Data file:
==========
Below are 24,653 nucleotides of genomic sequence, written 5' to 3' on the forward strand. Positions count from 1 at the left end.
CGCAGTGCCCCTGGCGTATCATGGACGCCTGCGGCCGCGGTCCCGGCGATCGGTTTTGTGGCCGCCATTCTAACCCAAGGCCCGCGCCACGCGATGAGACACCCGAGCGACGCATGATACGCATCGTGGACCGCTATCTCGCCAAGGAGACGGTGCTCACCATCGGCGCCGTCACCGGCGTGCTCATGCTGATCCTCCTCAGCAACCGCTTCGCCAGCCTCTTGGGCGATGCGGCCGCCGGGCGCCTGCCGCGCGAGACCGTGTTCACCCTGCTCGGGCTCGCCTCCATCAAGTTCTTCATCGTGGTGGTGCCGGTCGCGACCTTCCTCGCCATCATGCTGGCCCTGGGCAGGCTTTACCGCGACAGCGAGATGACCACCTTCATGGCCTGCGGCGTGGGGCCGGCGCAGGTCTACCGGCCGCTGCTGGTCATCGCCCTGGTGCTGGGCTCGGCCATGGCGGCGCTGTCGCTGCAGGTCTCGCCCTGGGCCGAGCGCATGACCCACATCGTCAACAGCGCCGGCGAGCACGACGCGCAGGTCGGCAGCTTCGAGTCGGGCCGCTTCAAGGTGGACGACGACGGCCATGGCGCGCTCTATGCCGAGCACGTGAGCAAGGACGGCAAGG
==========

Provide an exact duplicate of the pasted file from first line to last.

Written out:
Below are 24,653 nucleotides of genomic sequence, written 5' to 3' on the forward strand. Positions count from 1 at the left end.
CGCAGTGCCCCTGGCGTATCATGGACGCCTGCGGCCGCGGTCCCGGCGATCGGTTTTGTGGCCGCCATTCTAACCCAAGGCCCGCGCCACGCGATGAGACACCCGAGCGACGCATGATACGCATCGTGGACCGCTATCTCGCCAAGGAGACGGTGCTCACCATCGGCGCCGTCACCGGCGTGCTCATGCTGATCCTCCTCAGCAACCGCTTCGCCAGCCTCTTGGGCGATGCGGCCGCCGGGCGCCTGCCGCGCGAGACCGTGTTCACCCTGCTCGGGCTCGCCTCCATCAAGTTCTTCATCGTGGTGGTGCCGGTCGCGACCTTCCTCGCCATCATGCTGGCCCTGGGCAGGCTTTACCGCGACAGCGAGATGACCACCTTCATGGCCTGCGGCGTGGGGCCGGCGCAGGTCTACCGGCCGCTGCTGGTCATCGCCCTGGTGCTGGGCTCGGCCATGGCGGCGCTGTCGCTGCAGGTCTCGCCCTGGGCCGAGCGCATGACCCACATCGTCAACAGCGCCGGCGAGCACGACGCGCAGGTCGGCAGCTTCGAGTCGGGCCGCTTCAAGGTGGACGACGACGGCCATGGCGCGCTCTATGCCGAGCACGTGAGCAAGGACGGCAAGG